FIG. 1 illustrates an example dynamoelectric machine **10**. In this example, the dynamoelectric machine **10** is a surface mounted permanent magnetic motor. The dynamoelectric machine **10** can operate as a starter to start an engine, for example, or as a generator to power a load. For example, the dynamoelectric machine **10** may be utilized to operate and control an aircraft engine, fan, compressor, pump or the like. The dynamoelectric machine **10** includes a stator **12**, a rotor **14** and a magnet **16** mounted to the exterior surface of the rotor **14**. An air gap **18** extends between the stator **12** and the magnet **16**. The dynamoelectric machine **10** does not include a shaft mechanical sensor such that the position of the rotor must be detected to operate the machine **10** when at standstill. Although the example methods and illustrations disclosed herein are described in relation to a surface mounted magnetic motor, it should be understood that any type of dynamoelectric machine may benefit from the teachings of this disclosure.

FIG. 2 illustrates an example rotor angular position detection and start-up system **20** for the dynamoelectric machine **10** illustrated in FIG. 1. The rotor angular position and start-up system **20** is operable to drive the dynamoelectric machine **10** into partial magnetic saturation to estimate the rotor angular position of the dynamoelectric machine **10** when at standstill. The rotor angular position information may be used to open-loop start the dynamoelectric machine **10**, in one example. Open-loop start-up occurs where the speed and position of the rotor is unknown and cannot be utilized to control the speed of the stator.

Magnetic saturation occurs where the magnetic field density is too high for a magnetic core such as iron. The magnetic permeability drops as the core material becomes saturated resulting in a lower inductance than that of a non-saturated core. The magnetic saturation can be produced by the permanent magnet **16**, by the winding currents in the stator **12**, or by both. In one example, a three-phase AC voltage is applied to the stator **12** while the dynamoelectric machine **10** is at standstill to drive the dynamoelectric machine **10** into partial magnetic saturation. A high frequency AC voltage, such as a 400 Hz voltage, is utilized to avoid mechanical rotation that may be caused by the injected three-phase voltage, for example.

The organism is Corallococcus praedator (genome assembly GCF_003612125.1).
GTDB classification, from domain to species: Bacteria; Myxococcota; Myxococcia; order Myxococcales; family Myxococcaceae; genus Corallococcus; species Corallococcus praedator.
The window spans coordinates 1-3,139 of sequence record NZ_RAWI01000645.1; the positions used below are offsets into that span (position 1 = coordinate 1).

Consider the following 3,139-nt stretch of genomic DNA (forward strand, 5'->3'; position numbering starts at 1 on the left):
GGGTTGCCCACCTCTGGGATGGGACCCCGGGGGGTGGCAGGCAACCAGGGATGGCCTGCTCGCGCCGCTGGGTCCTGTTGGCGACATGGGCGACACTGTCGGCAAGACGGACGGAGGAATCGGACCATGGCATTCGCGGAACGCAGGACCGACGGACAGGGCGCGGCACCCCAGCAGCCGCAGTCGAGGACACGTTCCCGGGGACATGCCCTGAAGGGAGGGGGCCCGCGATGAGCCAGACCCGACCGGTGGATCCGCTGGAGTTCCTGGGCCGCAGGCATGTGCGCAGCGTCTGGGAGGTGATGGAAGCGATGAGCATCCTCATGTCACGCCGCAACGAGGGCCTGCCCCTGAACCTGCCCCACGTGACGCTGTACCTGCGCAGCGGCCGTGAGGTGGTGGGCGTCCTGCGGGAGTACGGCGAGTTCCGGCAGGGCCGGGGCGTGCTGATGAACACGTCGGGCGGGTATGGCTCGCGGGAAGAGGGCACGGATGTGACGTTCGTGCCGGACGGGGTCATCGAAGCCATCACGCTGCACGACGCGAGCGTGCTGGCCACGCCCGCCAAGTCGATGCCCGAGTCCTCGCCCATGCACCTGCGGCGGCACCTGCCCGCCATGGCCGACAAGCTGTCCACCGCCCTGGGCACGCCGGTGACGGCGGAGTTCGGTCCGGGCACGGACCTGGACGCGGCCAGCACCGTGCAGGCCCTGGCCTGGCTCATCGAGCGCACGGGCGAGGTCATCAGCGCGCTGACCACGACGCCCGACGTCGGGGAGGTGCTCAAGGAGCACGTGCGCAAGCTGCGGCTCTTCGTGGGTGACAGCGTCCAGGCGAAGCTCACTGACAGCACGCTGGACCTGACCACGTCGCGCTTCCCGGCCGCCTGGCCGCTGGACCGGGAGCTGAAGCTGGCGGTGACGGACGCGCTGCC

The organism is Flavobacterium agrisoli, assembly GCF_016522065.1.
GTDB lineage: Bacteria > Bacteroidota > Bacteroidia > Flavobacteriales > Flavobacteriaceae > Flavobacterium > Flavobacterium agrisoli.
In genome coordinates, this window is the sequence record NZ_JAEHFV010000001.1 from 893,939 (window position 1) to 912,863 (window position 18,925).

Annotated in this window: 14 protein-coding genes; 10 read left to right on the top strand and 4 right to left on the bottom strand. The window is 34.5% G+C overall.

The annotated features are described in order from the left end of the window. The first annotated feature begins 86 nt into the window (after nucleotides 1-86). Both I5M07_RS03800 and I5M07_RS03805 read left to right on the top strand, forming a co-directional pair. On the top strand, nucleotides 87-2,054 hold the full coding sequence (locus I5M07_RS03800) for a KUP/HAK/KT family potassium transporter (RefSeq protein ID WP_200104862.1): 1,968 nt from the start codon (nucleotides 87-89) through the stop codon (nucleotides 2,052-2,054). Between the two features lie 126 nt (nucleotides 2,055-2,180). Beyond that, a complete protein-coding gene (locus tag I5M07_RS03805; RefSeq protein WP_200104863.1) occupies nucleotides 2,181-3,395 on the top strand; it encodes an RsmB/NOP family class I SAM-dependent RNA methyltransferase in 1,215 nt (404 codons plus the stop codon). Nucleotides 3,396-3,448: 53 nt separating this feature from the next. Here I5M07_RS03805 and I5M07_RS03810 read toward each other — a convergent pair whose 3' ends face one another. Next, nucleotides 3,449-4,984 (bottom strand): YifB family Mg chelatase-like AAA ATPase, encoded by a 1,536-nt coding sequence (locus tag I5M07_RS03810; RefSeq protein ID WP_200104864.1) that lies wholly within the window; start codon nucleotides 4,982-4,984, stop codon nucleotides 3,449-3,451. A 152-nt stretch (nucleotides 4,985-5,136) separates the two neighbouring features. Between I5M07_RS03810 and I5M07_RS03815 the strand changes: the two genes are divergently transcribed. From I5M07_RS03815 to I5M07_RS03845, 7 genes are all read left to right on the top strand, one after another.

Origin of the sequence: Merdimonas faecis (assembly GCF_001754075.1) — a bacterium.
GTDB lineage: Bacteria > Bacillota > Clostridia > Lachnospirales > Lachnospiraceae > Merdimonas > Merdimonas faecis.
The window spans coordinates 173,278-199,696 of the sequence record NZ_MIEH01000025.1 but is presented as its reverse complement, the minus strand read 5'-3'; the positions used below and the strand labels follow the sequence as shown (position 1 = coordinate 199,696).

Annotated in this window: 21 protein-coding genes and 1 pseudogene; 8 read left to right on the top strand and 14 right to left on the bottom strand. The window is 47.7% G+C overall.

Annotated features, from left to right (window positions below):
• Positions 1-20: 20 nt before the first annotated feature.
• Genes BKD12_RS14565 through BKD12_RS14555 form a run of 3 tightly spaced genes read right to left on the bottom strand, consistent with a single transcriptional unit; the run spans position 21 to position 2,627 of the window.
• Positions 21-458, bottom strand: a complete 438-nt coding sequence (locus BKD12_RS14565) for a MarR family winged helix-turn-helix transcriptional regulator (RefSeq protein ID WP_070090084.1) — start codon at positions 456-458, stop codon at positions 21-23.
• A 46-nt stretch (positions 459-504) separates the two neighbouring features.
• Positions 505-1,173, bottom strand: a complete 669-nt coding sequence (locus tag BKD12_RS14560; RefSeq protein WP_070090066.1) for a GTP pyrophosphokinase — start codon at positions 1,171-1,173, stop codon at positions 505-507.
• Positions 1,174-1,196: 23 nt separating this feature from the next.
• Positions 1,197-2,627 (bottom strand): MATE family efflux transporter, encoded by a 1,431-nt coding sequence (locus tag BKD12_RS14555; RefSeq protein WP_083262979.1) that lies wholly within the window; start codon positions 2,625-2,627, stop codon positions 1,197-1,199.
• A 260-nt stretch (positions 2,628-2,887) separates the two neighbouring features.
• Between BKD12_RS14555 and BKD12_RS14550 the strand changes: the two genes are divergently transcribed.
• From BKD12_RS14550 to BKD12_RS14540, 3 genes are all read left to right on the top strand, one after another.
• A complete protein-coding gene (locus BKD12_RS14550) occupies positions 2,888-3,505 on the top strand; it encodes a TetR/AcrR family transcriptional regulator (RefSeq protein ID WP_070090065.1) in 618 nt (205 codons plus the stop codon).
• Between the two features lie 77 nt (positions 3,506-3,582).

The magnitude of the three-phase voltage is properly controlled so that it can generate enough current to introduce magnetic saturation, yet is low enough not to cause movement of the rotor **14**. The magnetic field generated by the three-phase high frequency voltage rotates about the stator **12** in a circle. When the circling magnetic field aligns with a permanent magnetic field of the rotor **14** in the same direction, the total magnetic flux density at that location becomes high and saturation occurs. As a result, a second harmonic component of a spatial current that contains the desired rotor angular position information may be extracted, as is further discussed below.